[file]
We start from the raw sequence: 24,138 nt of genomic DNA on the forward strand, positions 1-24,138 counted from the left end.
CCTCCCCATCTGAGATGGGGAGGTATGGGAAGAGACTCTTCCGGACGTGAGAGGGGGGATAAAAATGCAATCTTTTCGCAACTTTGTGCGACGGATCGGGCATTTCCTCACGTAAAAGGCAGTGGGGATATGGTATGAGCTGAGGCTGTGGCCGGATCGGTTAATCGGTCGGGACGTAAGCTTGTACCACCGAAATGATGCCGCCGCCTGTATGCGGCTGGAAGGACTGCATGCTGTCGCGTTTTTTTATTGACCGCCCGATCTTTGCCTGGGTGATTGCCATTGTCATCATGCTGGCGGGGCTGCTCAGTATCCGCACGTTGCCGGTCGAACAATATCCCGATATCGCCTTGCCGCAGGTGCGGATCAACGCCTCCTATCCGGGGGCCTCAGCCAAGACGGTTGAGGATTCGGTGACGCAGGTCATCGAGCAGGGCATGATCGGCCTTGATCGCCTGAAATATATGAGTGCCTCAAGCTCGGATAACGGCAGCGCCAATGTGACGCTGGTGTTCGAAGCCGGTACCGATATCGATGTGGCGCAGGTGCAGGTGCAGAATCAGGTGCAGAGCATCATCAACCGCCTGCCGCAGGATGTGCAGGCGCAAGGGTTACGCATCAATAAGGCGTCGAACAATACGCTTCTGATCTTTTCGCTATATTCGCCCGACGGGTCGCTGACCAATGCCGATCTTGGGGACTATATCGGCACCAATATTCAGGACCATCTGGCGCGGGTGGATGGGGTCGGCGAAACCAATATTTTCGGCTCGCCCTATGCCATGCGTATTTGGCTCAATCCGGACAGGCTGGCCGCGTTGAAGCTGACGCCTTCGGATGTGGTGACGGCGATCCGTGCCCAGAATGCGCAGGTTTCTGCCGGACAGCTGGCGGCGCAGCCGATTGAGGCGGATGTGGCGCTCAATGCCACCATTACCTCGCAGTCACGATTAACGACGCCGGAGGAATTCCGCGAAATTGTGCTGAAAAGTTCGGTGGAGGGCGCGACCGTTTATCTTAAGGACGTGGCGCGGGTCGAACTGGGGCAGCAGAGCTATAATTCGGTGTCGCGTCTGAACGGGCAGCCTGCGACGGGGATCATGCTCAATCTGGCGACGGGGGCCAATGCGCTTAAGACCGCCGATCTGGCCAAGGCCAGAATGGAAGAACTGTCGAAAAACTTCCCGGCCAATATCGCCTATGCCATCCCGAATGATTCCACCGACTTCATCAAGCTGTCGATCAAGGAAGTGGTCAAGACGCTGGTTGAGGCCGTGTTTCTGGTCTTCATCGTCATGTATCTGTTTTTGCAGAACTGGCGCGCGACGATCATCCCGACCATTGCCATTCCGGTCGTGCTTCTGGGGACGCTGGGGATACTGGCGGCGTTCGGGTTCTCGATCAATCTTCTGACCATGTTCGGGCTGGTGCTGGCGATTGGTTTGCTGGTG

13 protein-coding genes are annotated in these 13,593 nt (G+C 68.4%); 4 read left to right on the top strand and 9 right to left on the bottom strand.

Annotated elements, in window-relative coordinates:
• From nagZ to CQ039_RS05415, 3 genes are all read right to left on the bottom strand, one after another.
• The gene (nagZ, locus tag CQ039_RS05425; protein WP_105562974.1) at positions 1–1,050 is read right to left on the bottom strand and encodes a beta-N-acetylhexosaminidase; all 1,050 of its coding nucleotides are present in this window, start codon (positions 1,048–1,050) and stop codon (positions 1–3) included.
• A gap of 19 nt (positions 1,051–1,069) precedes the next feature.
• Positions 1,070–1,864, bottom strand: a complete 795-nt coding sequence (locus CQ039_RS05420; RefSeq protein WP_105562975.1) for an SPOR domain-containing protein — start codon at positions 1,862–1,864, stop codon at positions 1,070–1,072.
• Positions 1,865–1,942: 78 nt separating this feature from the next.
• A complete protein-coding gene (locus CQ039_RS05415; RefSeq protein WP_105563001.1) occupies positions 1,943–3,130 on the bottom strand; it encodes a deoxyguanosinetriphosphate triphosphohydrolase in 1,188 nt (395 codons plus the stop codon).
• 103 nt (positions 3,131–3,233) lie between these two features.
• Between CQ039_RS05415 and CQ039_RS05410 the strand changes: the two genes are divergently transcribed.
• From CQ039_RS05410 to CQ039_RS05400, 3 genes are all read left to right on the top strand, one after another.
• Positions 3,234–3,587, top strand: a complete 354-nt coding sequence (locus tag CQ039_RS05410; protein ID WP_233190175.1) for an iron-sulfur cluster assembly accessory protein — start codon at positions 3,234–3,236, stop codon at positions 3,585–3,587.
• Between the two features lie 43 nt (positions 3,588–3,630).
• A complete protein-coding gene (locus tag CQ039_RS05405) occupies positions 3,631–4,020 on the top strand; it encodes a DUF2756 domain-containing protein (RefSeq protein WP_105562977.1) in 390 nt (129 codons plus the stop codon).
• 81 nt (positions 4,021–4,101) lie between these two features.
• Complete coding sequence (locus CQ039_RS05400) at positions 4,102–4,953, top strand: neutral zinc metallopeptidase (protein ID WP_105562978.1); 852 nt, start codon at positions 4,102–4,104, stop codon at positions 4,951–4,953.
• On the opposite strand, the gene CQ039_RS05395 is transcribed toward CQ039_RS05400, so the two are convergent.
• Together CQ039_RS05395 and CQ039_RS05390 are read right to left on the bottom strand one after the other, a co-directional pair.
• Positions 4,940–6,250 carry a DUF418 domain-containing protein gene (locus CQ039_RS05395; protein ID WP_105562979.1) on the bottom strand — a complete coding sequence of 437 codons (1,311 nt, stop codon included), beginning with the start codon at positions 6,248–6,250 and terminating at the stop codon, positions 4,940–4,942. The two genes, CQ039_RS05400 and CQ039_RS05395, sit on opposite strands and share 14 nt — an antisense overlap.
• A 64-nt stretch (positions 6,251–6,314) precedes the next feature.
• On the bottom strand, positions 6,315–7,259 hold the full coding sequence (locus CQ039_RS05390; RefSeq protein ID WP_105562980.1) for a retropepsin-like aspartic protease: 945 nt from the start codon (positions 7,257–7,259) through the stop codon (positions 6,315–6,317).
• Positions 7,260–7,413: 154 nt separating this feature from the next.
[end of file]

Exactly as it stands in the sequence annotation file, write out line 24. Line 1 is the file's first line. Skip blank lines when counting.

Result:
• Positions 7,260–7,413: 154 nt separating this feature from the next.